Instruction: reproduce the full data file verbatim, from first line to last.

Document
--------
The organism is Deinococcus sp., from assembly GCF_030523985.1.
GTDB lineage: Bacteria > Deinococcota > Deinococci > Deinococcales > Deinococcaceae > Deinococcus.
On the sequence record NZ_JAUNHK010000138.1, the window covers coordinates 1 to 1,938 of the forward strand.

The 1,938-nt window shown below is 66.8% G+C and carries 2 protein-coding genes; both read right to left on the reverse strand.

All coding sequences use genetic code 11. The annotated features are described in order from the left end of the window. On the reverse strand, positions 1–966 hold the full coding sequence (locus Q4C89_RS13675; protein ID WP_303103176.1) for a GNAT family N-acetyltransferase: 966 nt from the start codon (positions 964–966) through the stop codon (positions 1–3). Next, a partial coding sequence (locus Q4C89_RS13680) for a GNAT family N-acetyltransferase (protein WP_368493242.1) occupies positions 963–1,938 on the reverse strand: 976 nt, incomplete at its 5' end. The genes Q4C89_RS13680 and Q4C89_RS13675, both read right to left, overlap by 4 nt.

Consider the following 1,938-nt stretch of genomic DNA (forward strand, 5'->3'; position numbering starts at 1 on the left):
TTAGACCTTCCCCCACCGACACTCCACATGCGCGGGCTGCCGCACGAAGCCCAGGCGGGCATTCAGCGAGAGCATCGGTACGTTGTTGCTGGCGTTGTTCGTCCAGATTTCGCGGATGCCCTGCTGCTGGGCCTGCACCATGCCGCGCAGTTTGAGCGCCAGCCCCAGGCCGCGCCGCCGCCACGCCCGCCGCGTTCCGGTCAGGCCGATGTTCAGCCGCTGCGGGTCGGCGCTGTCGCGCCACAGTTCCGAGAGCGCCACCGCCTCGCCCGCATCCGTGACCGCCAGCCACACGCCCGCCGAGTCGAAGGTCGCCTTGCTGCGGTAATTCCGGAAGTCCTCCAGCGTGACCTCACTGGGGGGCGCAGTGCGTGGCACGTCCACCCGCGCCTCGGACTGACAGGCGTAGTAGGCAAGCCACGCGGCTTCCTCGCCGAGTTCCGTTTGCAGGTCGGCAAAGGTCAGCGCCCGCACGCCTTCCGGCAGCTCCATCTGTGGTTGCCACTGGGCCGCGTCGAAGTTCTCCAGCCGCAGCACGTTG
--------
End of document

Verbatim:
The organism is Deinococcus sp., from assembly GCF_030523985.1.
GTDB lineage: Bacteria > Deinococcota > Deinococci > Deinococcales > Deinococcaceae > Deinococcus.
On the sequence record NZ_JAUNHK010000138.1, the window covers coordinates 1 to 1,938 of the forward strand.

The 1,938-nt window shown below is 66.8% G+C and carries 2 protein-coding genes; both read right to left on the reverse strand.

All coding sequences use genetic code 11. The annotated features are described in order from the left end of the window. On the reverse strand, positions 1–966 hold the full coding sequence (locus Q4C89_RS13675; protein ID WP_303103176.1) for a GNAT family N-acetyltransferase: 966 nt from the start codon (positions 964–966) through the stop codon (positions 1–3). Next, a partial coding sequence (locus Q4C89_RS13680) for a GNAT family N-acetyltransferase (protein WP_368493242.1) occupies positions 963–1,938 on the reverse strand: 976 nt, incomplete at its 5' end. The genes Q4C89_RS13680 and Q4C89_RS13675, both read right to left, overlap by 4 nt.

Consider the following 1,938-nt stretch of genomic DNA (forward strand, 5'->3'; position numbering starts at 1 on the left):
TTAGACCTTCCCCCACCGACACTCCACATGCGCGGGCTGCCGCACGAAGCCCAGGCGGGCATTCAGCGAGAGCATCGGTACGTTGTTGCTGGCGTTGTTCGTCCAGATTTCGCGGATGCCCTGCTGCTGGGCCTGCACCATGCCGCGCAGTTTGAGCGCCAGCCCCAGGCCGCGCCGCCGCCACGCCCGCCGCGTTCCGGTCAGGCCGATGTTCAGCCGCTGCGGGTCGGCGCTGTCGCGCCACAGTTCCGAGAGCGCCACCGCCTCGCCCGCATCCGTGACCGCCAGCCACACGCCCGCCGAGTCGAAGGTCGCCTTGCTGCGGTAATTCCGGAAGTCCTCCAGCGTGACCTCACTGGGGGGCGCAGTGCGTGGCACGTCCACCCGCGCCTCGGACTGACAGGCGTAGTAGGCAAGCCACGCGGCTTCCTCGCCGAGTTCCGTTTGCAGGTCGGCAAAGGTCAGCGCCCGCACGCCTTCCGGCAGCTCCATCTGTGGTTGCCACTGGGCCGCGTCGAAGTTCTCCAGCCGCAGCACGTTG